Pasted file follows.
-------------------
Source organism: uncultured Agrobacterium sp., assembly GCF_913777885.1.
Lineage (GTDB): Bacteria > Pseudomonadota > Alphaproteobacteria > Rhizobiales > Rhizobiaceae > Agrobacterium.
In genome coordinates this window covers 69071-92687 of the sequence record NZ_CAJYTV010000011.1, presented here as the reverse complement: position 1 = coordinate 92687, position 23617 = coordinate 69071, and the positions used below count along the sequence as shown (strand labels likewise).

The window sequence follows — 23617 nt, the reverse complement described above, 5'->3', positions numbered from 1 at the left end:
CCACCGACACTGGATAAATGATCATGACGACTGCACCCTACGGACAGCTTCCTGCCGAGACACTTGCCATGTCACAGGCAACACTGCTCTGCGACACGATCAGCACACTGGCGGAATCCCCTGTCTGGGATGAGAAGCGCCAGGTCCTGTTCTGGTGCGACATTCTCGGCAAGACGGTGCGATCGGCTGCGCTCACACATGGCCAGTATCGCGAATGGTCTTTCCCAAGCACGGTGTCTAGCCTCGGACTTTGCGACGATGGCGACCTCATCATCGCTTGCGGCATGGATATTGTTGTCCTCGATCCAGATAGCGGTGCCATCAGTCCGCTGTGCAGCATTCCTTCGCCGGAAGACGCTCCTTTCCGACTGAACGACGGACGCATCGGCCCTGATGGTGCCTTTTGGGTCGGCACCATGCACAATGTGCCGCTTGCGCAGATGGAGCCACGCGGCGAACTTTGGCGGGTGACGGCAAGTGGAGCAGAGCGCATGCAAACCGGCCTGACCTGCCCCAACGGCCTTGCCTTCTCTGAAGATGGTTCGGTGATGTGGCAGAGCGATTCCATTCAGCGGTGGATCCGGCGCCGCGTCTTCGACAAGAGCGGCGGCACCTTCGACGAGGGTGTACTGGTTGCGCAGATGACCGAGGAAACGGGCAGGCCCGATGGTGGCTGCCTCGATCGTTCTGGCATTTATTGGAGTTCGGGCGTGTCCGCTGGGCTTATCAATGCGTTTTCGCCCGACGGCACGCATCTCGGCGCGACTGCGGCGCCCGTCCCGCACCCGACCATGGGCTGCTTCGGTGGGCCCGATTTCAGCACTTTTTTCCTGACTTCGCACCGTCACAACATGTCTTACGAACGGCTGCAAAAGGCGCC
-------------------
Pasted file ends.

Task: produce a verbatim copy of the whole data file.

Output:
Source organism: uncultured Agrobacterium sp., assembly GCF_913777885.1.
Lineage (GTDB): Bacteria > Pseudomonadota > Alphaproteobacteria > Rhizobiales > Rhizobiaceae > Agrobacterium.
In genome coordinates this window covers 69071-92687 of the sequence record NZ_CAJYTV010000011.1, presented here as the reverse complement: position 1 = coordinate 92687, position 23617 = coordinate 69071, and the positions used below count along the sequence as shown (strand labels likewise).

The window sequence follows — 23617 nt, the reverse complement described above, 5'->3', positions numbered from 1 at the left end:
CCACCGACACTGGATAAATGATCATGACGACTGCACCCTACGGACAGCTTCCTGCCGAGACACTTGCCATGTCACAGGCAACACTGCTCTGCGACACGATCAGCACACTGGCGGAATCCCCTGTCTGGGATGAGAAGCGCCAGGTCCTGTTCTGGTGCGACATTCTCGGCAAGACGGTGCGATCGGCTGCGCTCACACATGGCCAGTATCGCGAATGGTCTTTCCCAAGCACGGTGTCTAGCCTCGGACTTTGCGACGATGGCGACCTCATCATCGCTTGCGGCATGGATATTGTTGTCCTCGATCCAGATAGCGGTGCCATCAGTCCGCTGTGCAGCATTCCTTCGCCGGAAGACGCTCCTTTCCGACTGAACGACGGACGCATCGGCCCTGATGGTGCCTTTTGGGTCGGCACCATGCACAATGTGCCGCTTGCGCAGATGGAGCCACGCGGCGAACTTTGGCGGGTGACGGCAAGTGGAGCAGAGCGCATGCAAACCGGCCTGACCTGCCCCAACGGCCTTGCCTTCTCTGAAGATGGTTCGGTGATGTGGCAGAGCGATTCCATTCAGCGGTGGATCCGGCGCCGCGTCTTCGACAAGAGCGGCGGCACCTTCGACGAGGGTGTACTGGTTGCGCAGATGACCGAGGAAACGGGCAGGCCCGATGGTGGCTGCCTCGATCGTTCTGGCATTTATTGGAGTTCGGGCGTGTCCGCTGGGCTTATCAATGCGTTTTCGCCCGACGGCACGCATCTCGGCGCGACTGCGGCGCCCGTCCCGCACCCGACCATGGGCTGCTTCGGTGGGCCCGATTTCAGCACTTTTTTCCTGACTTCGCACCGTCACAACATGTCTTACGAACGGCTGCAAAAGGCGCC